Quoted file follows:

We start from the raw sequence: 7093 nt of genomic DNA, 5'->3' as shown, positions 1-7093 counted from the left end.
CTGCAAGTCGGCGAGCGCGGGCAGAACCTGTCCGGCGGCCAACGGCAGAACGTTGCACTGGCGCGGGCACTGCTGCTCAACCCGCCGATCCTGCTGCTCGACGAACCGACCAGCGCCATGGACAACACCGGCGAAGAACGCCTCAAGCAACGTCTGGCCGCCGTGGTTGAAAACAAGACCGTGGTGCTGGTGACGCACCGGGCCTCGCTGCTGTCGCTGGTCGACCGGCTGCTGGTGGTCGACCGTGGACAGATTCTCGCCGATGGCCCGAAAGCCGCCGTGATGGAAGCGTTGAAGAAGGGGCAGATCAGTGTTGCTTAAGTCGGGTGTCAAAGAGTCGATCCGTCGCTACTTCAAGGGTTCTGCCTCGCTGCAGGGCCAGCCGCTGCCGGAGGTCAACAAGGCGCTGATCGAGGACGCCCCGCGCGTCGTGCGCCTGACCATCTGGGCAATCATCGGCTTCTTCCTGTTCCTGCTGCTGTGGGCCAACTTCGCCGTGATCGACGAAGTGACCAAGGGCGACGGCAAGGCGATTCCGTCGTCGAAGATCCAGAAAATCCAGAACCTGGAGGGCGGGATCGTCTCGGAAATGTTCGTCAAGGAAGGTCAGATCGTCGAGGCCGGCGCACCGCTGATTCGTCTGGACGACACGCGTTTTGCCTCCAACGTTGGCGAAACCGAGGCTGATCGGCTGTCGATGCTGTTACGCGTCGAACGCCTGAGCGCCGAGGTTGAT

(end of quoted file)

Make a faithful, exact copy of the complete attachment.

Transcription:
We start from the raw sequence: 7093 nt of genomic DNA, 5'->3' as shown, positions 1-7093 counted from the left end.
CTGCAAGTCGGCGAGCGCGGGCAGAACCTGTCCGGCGGCCAACGGCAGAACGTTGCACTGGCGCGGGCACTGCTGCTCAACCCGCCGATCCTGCTGCTCGACGAACCGACCAGCGCCATGGACAACACCGGCGAAGAACGCCTCAAGCAACGTCTGGCCGCCGTGGTTGAAAACAAGACCGTGGTGCTGGTGACGCACCGGGCCTCGCTGCTGTCGCTGGTCGACCGGCTGCTGGTGGTCGACCGTGGACAGATTCTCGCCGATGGCCCGAAAGCCGCCGTGATGGAAGCGTTGAAGAAGGGGCAGATCAGTGTTGCTTAAGTCGGGTGTCAAAGAGTCGATCCGTCGCTACTTCAAGGGTTCTGCCTCGCTGCAGGGCCAGCCGCTGCCGGAGGTCAACAAGGCGCTGATCGAGGACGCCCCGCGCGTCGTGCGCCTGACCATCTGGGCAATCATCGGCTTCTTCCTGTTCCTGCTGCTGTGGGCCAACTTCGCCGTGATCGACGAAGTGACCAAGGGCGACGGCAAGGCGATTCCGTCGTCGAAGATCCAGAAAATCCAGAACCTGGAGGGCGGGATCGTCTCGGAAATGTTCGTCAAGGAAGGTCAGATCGTCGAGGCCGGCGCACCGCTGATTCGTCTGGACGACACGCGTTTTGCCTCCAACGTTGGCGAAACCGAGGCTGATCGGCTGTCGATGCTGTTACGCGTCGAACGCCTGAGCGCCGAGGTTGAT